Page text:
'Play It Forward' Hits the Right Note for Charity
MusiCare was founded to emphasize the unification of two passions that each member shares, music and health care.
For the second year, MusiCare, a group of students who use music as a way to give back to the community, hosted “Play It Forward,” a recital of classical and pop music performed by faculty and students. The event raised $6,205 for local charities.
MusiCare, founded three years ago by a group of music-loving medical students, has grown to more than 30 students and now includes students from all TTUHSC schools. The group was founded to emphasize the unification of two passions that each member shares, music and health care.
Asha Davidson, second-year medical student and MusiCare president, said Play It Forward is one way to continue the tradition among TTUHSC students and the community.
“MusiCare grows musicians by bringing them together,” Davidson said. “This event is one way to bring music performed by our students and faculty to the community.”
Proceeds from this year’s recital benefited the American Cancer Society, Hope Lodge Lubbock and the J.T. and Margaret Talkington Supportive Care Unit at UMC Health System. Donations were accepted internally and as admission to the event.
“Dr. Harry Weitlauf, who was the chairman of the Department of Cell Biology and Biochemistry for more than 30 years, was such a wonderful professor and meant so much to the medical students,” Davidson said. “We wanted to give back to something that was close to his heart which is the Hope Lodge. We’re also excited that the J.T. and Margaret Talkington Supportive Care Unit will be using our donations to build a music library for the patients staying there. Music therapy can bring comfort to those who are in palliative care.”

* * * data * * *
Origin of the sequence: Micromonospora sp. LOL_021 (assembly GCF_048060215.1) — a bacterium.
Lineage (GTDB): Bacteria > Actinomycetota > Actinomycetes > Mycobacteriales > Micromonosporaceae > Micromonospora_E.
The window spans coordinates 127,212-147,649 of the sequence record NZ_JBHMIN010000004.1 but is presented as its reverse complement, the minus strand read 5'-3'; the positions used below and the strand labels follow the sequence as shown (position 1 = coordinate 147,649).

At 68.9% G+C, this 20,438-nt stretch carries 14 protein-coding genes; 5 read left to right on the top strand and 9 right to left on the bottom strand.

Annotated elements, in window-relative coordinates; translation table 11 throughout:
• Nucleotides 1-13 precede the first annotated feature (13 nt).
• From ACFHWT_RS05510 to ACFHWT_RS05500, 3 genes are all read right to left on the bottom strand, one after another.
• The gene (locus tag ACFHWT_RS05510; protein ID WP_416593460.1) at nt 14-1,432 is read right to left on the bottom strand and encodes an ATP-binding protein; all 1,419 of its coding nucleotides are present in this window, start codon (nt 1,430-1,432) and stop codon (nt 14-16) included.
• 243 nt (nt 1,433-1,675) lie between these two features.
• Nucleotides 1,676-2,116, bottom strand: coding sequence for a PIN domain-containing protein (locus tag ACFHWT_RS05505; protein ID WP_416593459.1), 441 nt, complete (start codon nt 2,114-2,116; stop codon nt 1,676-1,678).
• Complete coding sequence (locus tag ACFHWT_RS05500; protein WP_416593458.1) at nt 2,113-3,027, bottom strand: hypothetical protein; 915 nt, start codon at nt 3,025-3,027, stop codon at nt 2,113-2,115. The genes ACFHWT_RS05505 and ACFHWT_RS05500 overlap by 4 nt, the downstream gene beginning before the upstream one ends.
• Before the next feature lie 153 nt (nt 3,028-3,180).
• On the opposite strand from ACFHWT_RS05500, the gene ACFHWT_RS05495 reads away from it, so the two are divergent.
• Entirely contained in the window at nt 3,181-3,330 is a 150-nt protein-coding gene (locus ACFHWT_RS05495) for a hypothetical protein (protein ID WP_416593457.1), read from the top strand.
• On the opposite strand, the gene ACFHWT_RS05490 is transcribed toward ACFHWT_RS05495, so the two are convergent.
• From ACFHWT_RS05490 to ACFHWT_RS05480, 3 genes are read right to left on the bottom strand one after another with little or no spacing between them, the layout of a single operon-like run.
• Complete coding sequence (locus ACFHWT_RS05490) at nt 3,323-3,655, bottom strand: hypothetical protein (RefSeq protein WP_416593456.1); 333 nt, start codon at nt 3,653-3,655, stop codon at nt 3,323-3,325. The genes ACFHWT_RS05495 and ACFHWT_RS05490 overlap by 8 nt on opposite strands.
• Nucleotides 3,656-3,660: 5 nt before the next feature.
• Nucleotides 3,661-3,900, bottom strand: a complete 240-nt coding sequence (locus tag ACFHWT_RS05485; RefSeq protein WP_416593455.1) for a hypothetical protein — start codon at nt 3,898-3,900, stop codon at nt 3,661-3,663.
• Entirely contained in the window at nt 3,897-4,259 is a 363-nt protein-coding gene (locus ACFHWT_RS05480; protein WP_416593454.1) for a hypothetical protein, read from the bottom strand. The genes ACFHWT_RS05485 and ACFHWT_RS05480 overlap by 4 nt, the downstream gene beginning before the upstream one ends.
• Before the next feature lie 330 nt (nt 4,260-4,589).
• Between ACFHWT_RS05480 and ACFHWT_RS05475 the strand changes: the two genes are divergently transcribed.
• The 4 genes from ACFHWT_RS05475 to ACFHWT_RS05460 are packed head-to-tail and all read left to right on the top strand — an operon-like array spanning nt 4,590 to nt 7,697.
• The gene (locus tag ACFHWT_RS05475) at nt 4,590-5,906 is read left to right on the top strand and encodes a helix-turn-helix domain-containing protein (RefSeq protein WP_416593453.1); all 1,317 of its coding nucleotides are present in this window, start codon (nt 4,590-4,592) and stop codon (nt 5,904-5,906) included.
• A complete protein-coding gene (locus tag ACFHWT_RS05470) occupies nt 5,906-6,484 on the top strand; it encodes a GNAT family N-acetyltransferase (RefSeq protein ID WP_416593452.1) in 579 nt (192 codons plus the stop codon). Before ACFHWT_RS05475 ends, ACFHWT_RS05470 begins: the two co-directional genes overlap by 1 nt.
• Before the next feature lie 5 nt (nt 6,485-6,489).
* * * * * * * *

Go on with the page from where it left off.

Watch clips of the performances:http://www.youtube.com/watch?v=yK2fdrKpQqI
Music included contemporary pop music, Broadway music, and classical pieces like:
- “Being Alive” from the musical Company composed by Stephen Sondheim (vocals, violin, flute, piano)
- “Hallelujah” as written by Leonard Cohen
- Allegro from Sinfonia II composed by J.C. Bach (Clarinet Choir)
- Symphony No. 9 from New World Symphony composed by Antonin Dvorak (Saxophone Ensemble)
- “La Noyee” as featured in the movie, Amelie composed by Yann Tiersen (accordion, violin)
- “I’m Your Angel” as performed by Celine Dion R. Kelly (vocals, piano)
- “When I’m Gone” as featured in the movie, Pitch Perfect arranged by Joel Mariano, composed by A.P. Carter Luisa Gerstein (vocals, percussion)
- “The Prayer” composed by David Foster, Carole Bayer Sager, Alberto Testa, Tony Renis (vocals, piano)
- Ballade No. 1 in G minor, Opus 23 – composed by Frédéric Chopin (piano)
As spring approaches, some people’s thoughts turn to gardening. Whether it’s a flower garden they desire or a vegetable garden want to have, they begin planning what they’ll plant and what they need to do to ensure a successful garden.
A “growth mindset” accepts that our intelligence and talents can develop over time, and a person with that mindset understands that intelligence and talents can improve through effort and learning.
Abstaining from drug abuse and an early diagnosis of familial hypercholesterolemia (high cholesterol) can help prevent heart disease.
TTUHSC’s Castro-Quirino Named to 2023-24 Fellows of HACU’s Leadership Academy/La Academia de Liderazgo
HACU announced Sonya Castro-Quirino, D.Bioethics, TTUHSC vice president of Office of Institutional Compliance, as one of the 50 fellows of HACU’s Leadership Academy/La Academia de Liderazgo.
Ronald L. Cook, DO, MBA, of Lubbock, Texas, was named the 2023 Texas Family Physician of the Year during TAFP’s Annual Session and Primary Care Summit in Grapevine on Nov. 11.
Ninh (Irene) La-Beck, Pharm.D., with the TTUHSC Jerry H. Hodge School of Pharmacy, received a five-year, $2.49 million grant to investigate how nanoparticles interact with the immune system and cancer.